College of Medicine (CoM) Malaria Alert Centre says it is satisfied with the response received from solutions submitted by interested persons in their social innovation in health initiative.
The social innovation in health initiative is a collaborative project with the World Health Organisation (WHO) aimed at highlighting and advancing people-centred solutions in maternal and child health care in the country.
In response to a questionnaire, one of the coordinators of the initiative Wala Kamchedzera, said the major significance of the initiative is to encourage innovative thinking among the citizenry hence they hope that it will help mobilise the citizens and organisations to take ownership of their health by engaging and implementing more social innovations.
“Although maternal and child health have improved over the last 10 years, roughly seven in 10 women still report problems in accessing healthcare, and an estimated one in eight children die from preventable diseases such as malaria, pneumonia and diarrhoea.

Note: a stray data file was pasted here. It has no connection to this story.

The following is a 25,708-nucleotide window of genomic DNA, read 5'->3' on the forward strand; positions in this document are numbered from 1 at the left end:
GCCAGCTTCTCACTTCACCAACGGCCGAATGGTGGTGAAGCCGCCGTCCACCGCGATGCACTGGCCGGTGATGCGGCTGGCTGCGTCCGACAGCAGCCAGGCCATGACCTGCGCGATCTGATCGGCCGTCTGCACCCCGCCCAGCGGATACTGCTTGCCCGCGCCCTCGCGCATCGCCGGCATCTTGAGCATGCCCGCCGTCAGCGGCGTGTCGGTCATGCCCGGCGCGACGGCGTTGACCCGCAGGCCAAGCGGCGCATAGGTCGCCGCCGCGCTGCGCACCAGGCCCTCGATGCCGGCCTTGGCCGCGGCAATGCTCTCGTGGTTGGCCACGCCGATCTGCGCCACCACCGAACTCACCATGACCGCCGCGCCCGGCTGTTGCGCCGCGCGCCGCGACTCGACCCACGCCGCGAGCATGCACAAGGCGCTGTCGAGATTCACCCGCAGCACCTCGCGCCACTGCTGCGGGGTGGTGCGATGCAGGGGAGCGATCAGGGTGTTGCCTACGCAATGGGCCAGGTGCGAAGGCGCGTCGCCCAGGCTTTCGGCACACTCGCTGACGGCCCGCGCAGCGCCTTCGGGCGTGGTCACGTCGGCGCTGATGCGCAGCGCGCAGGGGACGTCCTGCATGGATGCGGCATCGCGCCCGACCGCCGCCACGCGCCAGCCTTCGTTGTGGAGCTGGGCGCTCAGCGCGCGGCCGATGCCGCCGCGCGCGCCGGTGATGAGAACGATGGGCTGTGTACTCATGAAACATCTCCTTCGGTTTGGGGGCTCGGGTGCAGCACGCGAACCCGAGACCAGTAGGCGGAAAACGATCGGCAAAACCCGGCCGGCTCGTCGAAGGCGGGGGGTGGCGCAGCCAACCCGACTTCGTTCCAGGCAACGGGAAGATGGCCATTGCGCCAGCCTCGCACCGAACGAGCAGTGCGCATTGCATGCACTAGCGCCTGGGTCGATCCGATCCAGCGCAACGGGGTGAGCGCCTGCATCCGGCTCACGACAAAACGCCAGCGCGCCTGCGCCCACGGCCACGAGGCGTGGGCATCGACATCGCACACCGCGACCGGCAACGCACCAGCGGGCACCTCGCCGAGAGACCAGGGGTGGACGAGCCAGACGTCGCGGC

“We, therefore, realise that there are barriers and gaps in the system that need to be dealt with and we believe such hindrances call for innovation in health,” she said.
Kamchedzera further said there is high probability that the innovations will lead to an improvement in the country’s health situation.
Addressing journalists at the launch of the initiative, CoM Malaria Alert Centre deputy director Dr. Atupele Kapito said the initiative proves to be the best way to go in improving the quality of healthcare in communities even with limited resources available. n